Tuesday, March 10, 2015

Can your sleep improve?

Sleeping can be a nightmare. We all want to sleep well. But it eludes many of us, especially in hectic periods of our lives.

“The Alexander Technique helped a long-standing back problem and to get a good night’s sleep after many years of tossing and turning.” - Paul Newman, actor

Here are three ideas relevant to everyone, but particularly people who want better sleep.

  • Try constructive rest on the floor before bed – even for five minutes. This softens the breathing, releases tension in the body, and allows you to calm the mind. Read my popular blogpost Resting the back is great for desk-bound people. You can also email me if you would like a tip sheet. I suggest that you first write down the list of jobs or concerning issues, so you can truly say to yourself ‘that’s for tomorrow’. Of course, you can later add another point if it is likely to prey on your thinking.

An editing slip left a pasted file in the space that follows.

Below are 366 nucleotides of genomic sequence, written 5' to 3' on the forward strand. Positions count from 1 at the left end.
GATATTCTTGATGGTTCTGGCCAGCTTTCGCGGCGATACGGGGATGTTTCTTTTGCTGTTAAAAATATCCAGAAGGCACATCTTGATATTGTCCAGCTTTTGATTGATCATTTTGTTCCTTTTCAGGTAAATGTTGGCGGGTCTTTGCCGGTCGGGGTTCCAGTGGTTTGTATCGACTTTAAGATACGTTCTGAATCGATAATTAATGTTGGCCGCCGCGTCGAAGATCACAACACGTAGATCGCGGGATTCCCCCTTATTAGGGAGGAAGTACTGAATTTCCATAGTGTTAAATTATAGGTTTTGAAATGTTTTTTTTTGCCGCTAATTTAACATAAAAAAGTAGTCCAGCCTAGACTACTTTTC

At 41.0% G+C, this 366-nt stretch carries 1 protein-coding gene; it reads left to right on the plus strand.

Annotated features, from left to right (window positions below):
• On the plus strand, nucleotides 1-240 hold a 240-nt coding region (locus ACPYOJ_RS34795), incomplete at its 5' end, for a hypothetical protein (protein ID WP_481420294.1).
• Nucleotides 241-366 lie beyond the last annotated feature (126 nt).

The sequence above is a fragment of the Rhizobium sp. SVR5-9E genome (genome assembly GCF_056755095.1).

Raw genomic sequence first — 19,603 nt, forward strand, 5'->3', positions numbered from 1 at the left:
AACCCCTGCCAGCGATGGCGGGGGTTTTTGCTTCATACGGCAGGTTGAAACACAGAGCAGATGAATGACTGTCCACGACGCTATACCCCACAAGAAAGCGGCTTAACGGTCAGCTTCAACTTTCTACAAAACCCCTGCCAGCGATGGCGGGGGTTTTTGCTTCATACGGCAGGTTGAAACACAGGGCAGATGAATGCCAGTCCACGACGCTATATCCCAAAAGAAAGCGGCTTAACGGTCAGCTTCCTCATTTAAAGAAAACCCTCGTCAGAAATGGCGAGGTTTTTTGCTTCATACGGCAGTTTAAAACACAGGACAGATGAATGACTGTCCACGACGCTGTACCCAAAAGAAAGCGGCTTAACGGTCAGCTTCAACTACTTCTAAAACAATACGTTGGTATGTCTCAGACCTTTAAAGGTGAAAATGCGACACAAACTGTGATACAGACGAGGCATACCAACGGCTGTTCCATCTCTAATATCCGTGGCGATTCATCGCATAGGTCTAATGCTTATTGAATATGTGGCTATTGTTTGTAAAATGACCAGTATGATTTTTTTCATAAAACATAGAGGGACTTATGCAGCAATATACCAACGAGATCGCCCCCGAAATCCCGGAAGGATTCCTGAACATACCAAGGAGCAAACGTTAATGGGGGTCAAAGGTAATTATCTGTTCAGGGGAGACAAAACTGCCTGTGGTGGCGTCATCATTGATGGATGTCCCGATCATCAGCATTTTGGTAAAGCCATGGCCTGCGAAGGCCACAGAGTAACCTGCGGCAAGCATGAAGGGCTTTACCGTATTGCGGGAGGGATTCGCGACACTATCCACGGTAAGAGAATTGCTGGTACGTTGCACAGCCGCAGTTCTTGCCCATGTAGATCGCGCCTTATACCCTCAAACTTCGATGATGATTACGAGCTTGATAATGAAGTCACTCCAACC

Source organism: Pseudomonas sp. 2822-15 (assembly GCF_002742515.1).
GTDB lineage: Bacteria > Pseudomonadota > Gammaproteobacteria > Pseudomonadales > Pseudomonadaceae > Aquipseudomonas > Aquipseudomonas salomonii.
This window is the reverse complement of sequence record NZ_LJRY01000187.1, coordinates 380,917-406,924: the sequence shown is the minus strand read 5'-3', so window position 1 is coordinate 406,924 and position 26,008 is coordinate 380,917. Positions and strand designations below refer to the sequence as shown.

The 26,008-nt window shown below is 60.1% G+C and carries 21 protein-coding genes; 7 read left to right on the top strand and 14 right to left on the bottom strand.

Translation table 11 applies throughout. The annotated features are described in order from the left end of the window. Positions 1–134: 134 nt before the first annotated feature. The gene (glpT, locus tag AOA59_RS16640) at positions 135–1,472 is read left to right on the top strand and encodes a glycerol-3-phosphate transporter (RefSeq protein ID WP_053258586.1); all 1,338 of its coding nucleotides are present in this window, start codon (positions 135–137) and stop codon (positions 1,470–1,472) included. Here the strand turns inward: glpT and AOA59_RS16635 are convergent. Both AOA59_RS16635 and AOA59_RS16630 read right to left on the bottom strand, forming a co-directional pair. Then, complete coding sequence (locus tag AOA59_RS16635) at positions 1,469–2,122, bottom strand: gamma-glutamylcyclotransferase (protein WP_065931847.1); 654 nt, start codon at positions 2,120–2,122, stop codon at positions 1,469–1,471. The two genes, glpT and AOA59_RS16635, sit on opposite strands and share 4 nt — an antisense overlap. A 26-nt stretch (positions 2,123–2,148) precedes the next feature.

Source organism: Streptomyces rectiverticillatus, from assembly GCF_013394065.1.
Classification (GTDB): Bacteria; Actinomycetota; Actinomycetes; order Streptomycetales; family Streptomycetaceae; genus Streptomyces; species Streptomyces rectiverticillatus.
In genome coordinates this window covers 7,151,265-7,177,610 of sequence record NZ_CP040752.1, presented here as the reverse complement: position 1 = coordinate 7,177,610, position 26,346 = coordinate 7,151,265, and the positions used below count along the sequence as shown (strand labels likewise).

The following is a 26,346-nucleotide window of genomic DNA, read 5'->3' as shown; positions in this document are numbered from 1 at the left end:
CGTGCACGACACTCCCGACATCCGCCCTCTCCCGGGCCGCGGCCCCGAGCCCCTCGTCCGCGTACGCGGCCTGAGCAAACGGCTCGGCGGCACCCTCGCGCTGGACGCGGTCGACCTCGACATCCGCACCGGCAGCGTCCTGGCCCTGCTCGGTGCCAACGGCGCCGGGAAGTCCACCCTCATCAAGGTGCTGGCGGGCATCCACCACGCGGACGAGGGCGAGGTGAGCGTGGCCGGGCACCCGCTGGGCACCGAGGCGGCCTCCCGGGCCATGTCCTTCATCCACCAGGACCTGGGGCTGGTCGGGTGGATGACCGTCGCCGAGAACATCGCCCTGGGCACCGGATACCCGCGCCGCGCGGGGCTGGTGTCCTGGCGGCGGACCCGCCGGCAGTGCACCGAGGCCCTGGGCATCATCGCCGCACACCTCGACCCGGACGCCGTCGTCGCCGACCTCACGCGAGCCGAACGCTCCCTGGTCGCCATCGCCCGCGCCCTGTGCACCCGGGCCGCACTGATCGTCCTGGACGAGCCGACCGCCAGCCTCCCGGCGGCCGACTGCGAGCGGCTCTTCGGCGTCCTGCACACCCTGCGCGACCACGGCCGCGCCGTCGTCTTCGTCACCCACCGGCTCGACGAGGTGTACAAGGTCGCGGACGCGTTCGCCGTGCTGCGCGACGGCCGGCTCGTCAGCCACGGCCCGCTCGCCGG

• Check whether your head and spine are aligned in your main sleeping position. Avoid a crick in the neck. The height of your pillow should allow a good alignment. If you lie on your back, the height needed is less. Sleeping on your stomach is not recommended. I encourage you to experiment with your current pillows before rushing out to buy new ones. The woman in this image is very badly aligned, while the man could also improve how he is lying.

  • Observe yourself before arising or changing position. Ask for any areas of tension to soften and release before you move. Direct your attention to different body parts, as you would in yoga or meditation. 

There are many resources out there to help sleep deprived people, for example the non-profit Better Sleep Council. Many years ago, I purchased the Sleep Better without Drugs self-help program, and based on that experience can highly recommend it.

May you have many restful nights.

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